Sabah (Malaysian Borneo): We flew into Kota Kinabalu, the capital of Sabah. Explored a little, stumbled on a dragon dance, and then spent a few days snorkeling and hanging out on the beach on a few tiny tropical islands near the city. We saw lots of coral and colorful fish. Then we took a bus to Kinabalu National Park, where we hiked around in the jungle, though we didn’t climb famous Mount Kinabalu (it’s very difficult, and expensive). We couldn’t even see the mountain through all the clouds. We took a bus to the small city of Sandakan, and promptly booked a stay in a jungle lodge, where we went on several boat rides up and down the river and saw oodles of wildlife: birds, monkeys and more monkeys, and even two orangutans. Then it was back to Sandakan, where we whiled away our last afternoon on Borneo in an English tea garden, followed by a harborside cafe. The next day we saw Mount Kinabalu from the plane, which just goes to show that you should never give up hope.

Kuala Lumpur: We flew Air Asia, which has its hub in KL, so we’d decided to spend a few days there on the way back. Actually it was only I who was on my way back to Chengdu; Deano was planning to go find a nice tropical island. KL was hot and diverse and Westernized. We met up with my sister’s college roommate, who took us to a lantern festival at a Chinese Buddhist temple with some of her friends. The lantern festival was in honor of the Chinese New Year, which just goes on and on. After the temple we went to a Chinese restaurant, and I felt like I was in some sort of alternate-universe version of China–very interesting. The next day we went to a famous Hindu temple in a cave, drove around KL, and shopped. On the last morning of my vacation, we got up early to get in a closer look at the Petronas Towers before my flight back to Chengdu.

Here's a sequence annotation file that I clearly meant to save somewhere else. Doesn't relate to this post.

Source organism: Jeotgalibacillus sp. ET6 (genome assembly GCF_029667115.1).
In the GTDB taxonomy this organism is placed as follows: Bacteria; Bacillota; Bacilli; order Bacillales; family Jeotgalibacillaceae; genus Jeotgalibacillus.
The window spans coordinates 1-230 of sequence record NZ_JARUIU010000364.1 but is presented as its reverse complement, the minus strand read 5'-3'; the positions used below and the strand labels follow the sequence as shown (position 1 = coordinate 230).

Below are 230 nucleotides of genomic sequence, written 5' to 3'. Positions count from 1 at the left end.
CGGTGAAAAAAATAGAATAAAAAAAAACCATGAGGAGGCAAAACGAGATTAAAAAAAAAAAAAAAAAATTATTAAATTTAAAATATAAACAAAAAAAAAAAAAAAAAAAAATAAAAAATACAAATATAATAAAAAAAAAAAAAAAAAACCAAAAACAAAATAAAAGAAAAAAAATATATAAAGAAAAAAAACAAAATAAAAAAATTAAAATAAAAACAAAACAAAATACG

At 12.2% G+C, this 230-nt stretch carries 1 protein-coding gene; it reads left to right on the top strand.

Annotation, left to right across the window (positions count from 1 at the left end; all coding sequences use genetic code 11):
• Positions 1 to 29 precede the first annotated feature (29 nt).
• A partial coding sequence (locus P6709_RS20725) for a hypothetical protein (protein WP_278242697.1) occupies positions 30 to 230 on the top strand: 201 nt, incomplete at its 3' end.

December 31, 2009
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It seems to me that the assault of Christmas is so total in the US that it can’t fail to induce a certain cynicism in most sane

The Wangjiang River on Christmas. There are a few lanterns above the trees on the left.